4. You may replace one of your tiles in the exact location with a tile from your reserve board.
The game started moving quickly after the first two turns. The five of us quickly began to develop strategies. One player kept building the longest outside wall. Another player concentrated on mostly pavillions. Certain players began to accumulate all the cash cards they could for future purchases.
At some point the cards drawn for cash produce the first scoring card. You need to have something on the board to score the initial points. Then, after considerable more turns, the second scoring card is drawn from the cash deck. It is important to keep track of how many tiles remain on one's reserve board. Those tiles left on the reserve board do not score any points for the two scoring cards or the final scoring.
One of my favorite features of the game was the ability to pick up tiles from the building board when the last tile was drawn. If you have the most villas on your palace over other players, you receive the Villa tile from the building board. If you can place that Villa, that will score more points for you.
Each kind of building as well as longest outside wall is scored at the end of the game. Our scores ran the full gamut: 71, 57, 46, 45, and 39. Even the last placed player said he would play the game again with a different strategy.
The last placed player did comment not enough control exists with what cards you can draw for cash. In my own case, I built too much and left two buildings in reserve at the end of the game.
The second placed player commented that randomness of the cards and the tiles did not bother him. After all, isn't life a series of randomness? In my own case, bring on more of Moorish Spain and its ability to build beautiful palaces. The cards, the tiles, and the boards are well designed.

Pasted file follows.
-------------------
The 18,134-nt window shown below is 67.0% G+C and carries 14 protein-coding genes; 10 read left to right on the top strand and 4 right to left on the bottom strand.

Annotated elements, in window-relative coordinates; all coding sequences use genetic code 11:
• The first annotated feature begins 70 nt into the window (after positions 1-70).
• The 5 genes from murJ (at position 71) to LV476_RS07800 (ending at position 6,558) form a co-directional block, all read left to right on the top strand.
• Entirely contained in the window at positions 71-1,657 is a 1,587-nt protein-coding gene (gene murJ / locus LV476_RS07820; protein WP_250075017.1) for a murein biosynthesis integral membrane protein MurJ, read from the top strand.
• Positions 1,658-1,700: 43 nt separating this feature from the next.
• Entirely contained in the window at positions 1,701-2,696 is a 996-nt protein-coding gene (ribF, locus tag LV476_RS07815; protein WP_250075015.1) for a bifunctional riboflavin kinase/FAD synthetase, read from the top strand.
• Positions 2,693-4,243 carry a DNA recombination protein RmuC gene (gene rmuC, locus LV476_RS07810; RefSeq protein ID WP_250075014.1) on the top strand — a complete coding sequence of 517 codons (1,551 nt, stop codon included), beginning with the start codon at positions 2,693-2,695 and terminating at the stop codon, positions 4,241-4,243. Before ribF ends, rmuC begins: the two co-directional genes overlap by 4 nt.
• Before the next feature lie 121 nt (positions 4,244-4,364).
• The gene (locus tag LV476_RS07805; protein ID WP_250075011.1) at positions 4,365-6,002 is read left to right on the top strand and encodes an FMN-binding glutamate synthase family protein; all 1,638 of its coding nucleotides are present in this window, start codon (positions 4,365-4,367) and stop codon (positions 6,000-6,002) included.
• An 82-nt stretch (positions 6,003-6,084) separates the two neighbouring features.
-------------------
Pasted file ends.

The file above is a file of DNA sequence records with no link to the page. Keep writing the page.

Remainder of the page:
I am one of those who never played any of the previous incarnations so perhaps I am biased. That said I think the artwork is attractive and the game has a nice puzzle quality. I can see where some would say the game is not excessively interactive. However the common resources make the game suitably interactive. This is not multiplayer solitaire! There is a certain elegance to the proceedings which place this squarely in the medium weight family strategy category. I suppose that those wanting more 'take that' mechanics or less luck could be left cold. Not me, though! I think the sudden scoring gives the game appropriate tension and that the competitive not combative nature places it in good company of sharp German game design. I suggest this game to those who like Goldland and other tile based games, though it is different. I can't say what it's like for more than 4 players but our group liked it just fine. Buy without fear, Alhambra is a challenging but not difficult to understand game. I look forward to playing again!
I hear this is a remake of Stimmt So!, but as I've never played that one, I have nothing to compare it with. Nevertheless, I really did enjoy this game (or this newest version of this game).
I found the components and graphics very pleasing and eye-catching. The game play was quick and engaging, with minimal downtime and the game was finished in about an hour, which included going over the rules. The gist of it is players can either take a currency card (one of four colors/currencies) , buy a building for their 'Alhambra,' or switch some of their Alhambra pieces' positions. I am VERY oversimplifying here, but it was fun building your own palace and maneuvering the pieces to extend an outer wall (worth lots of points) while trying to maintain dominance in as many colors of buildings as you could.